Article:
Wedding bells rang for the couple ten years ago. Christian and his wife, Karen, relocated to Sacramento. He took a job as a KVIE photojournalist and she was hired as special projects producer at NBC Station KCRA. Today, she is an Emmy-award winning freelance producer. They still once-in-a-while work on projects together but more importantly, they support one another's excitement for adventure, art, and life.

      "We continue to this day to make adventure a big part of our life," Christian said. "Just last month, we went to San Francisco and took the trolley car at midnight across the city. We've made a relationship of being behind the scenes and continuing on with the adventure of life." That includes hiking in the Sierra foothills with their trusted and loyal companion Ralph. Christian outside of his work in photography is an endurance athlete, an ultra runner and cyclist.

      "Karen gave me my final refinement of my door exhibit," Christian said. Initially, Christian had three-hundred doors on file. Then came the input from Karen. In one photograph, she said that she knew what was going on in the picture, that it was a loading dock. "She challenged me to refine my focus on doors where there's really a mystery left," Christian said. "So my marriage to a producer helped me take from three-hundred doors down to forty. She really pushed me to look for doors where peple would have questions. My show wouldn't be what it is without her input."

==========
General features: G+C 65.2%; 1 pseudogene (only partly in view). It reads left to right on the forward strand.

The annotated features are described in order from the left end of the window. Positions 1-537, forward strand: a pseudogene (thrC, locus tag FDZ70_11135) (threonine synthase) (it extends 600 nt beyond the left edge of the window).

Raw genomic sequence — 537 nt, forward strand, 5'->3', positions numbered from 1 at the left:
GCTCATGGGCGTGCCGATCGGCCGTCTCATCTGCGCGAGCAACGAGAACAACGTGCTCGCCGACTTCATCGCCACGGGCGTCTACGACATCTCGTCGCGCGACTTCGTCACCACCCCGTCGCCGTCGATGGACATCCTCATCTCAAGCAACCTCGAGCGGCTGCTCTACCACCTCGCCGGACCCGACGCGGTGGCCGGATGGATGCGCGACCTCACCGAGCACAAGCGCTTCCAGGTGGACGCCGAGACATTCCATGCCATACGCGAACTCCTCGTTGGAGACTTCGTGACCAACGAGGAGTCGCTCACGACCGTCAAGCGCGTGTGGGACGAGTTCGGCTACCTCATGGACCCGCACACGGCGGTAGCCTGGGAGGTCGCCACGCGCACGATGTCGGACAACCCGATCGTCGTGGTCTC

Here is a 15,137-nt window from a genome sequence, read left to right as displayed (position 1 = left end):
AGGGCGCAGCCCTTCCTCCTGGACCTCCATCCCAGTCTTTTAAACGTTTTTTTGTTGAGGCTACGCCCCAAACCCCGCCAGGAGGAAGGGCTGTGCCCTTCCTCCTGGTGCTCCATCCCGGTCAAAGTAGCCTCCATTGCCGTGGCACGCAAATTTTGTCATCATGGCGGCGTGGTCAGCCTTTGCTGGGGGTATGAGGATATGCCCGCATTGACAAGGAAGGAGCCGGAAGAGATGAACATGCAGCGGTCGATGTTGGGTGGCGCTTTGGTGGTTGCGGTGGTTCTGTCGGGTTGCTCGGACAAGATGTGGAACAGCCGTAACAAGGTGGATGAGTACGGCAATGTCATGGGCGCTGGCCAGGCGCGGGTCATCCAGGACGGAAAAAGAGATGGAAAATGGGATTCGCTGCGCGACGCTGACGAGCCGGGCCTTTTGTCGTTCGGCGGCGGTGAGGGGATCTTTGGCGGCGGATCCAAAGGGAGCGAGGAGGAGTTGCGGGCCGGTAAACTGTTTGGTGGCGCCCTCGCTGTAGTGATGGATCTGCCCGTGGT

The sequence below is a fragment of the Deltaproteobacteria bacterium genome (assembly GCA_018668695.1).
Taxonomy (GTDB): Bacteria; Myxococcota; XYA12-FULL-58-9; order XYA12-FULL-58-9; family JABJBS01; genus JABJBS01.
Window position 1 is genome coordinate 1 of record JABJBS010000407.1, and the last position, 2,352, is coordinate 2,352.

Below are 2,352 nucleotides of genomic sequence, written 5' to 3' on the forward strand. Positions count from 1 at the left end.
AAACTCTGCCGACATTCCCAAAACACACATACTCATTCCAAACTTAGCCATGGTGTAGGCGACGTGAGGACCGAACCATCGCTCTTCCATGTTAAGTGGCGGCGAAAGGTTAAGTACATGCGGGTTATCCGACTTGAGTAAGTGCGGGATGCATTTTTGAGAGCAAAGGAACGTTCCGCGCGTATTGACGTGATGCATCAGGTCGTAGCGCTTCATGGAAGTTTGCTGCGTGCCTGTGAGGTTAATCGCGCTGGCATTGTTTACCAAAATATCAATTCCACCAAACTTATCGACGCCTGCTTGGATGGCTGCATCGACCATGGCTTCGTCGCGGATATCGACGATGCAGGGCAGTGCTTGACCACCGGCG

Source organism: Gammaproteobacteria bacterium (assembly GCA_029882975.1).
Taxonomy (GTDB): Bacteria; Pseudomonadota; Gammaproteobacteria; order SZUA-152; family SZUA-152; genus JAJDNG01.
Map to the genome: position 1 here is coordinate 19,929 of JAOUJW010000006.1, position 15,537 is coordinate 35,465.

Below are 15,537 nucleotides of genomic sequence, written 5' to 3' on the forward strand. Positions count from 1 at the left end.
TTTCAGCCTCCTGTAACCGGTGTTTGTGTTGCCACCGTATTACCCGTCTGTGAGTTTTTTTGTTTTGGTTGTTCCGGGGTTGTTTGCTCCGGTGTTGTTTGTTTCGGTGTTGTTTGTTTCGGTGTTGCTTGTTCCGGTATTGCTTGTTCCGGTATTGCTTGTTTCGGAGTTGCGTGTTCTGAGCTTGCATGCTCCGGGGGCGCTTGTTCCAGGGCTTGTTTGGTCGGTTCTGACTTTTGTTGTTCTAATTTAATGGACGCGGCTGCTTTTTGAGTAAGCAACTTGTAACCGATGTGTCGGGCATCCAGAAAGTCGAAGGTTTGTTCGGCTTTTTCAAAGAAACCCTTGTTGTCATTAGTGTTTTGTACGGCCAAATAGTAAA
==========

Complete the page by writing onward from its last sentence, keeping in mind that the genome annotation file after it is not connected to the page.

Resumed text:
At KVIE, Christian photographs long-format programs including documentaries and a popular ongoing feature, Rob on the Road. During his time in Sacramento, Christian has been honored with three Emmy Awards and Ten nominations. "I love my job because it keeps me integrated in the community," Christian said. "I'm really part of our city and region. That's what I really love about my job. It's a great way to stay stimulated and alive."

 

The Health Reporter

health rep header

 

 

How to Lose Weight Without Losing Your Mind

 

 

      Losing weight should be simple,but it's become so darn complicated. You're constantly COUNTING. You're counting your 'points', carbs, calories, and even how many strawberries you're allowed to eat.

      From the time you wake up to the time you go to sleep, you are on a rigid dietary budget. Eek. What could be more exasperating. If you're like most people, restriction and restraint bring about stress - a precursor to emotional eating. No wonder dieting is a great way to gain weight. Whatever happened to the simple pleasure of eating?


 

Math Made Easier